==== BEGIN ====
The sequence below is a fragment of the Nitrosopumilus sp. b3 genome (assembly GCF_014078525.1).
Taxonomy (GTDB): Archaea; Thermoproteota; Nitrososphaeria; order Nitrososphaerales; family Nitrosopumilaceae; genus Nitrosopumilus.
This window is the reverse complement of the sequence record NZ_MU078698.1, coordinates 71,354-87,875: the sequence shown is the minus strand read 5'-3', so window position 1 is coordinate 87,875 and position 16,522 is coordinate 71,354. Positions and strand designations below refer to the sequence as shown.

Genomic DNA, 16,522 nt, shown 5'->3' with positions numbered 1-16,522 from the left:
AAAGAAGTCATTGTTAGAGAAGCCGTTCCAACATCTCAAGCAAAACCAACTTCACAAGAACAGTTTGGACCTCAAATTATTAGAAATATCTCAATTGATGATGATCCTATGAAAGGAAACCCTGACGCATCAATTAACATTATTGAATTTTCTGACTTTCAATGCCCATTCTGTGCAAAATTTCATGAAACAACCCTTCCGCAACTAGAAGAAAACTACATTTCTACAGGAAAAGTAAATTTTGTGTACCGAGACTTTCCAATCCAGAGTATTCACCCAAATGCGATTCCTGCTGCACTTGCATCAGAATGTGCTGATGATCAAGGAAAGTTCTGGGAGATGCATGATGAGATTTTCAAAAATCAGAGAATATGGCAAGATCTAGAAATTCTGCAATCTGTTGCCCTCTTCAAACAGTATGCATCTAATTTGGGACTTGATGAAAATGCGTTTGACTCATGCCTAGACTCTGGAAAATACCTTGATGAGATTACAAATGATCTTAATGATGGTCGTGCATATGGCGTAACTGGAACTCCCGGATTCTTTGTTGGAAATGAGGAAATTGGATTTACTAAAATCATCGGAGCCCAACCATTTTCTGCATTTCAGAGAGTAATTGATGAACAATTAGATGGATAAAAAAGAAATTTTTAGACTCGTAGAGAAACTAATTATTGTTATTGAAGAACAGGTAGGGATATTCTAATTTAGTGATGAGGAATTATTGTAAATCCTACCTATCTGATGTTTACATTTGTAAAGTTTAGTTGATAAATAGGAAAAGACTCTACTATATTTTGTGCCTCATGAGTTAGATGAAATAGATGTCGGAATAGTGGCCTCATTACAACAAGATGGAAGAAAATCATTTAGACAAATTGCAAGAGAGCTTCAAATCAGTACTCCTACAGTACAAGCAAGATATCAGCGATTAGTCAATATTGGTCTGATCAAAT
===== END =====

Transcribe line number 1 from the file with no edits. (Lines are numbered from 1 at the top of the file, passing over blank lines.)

The sequence below is a fragment of the Nitrosopumilus sp. b3 genome (assembly GCF_014078525.1).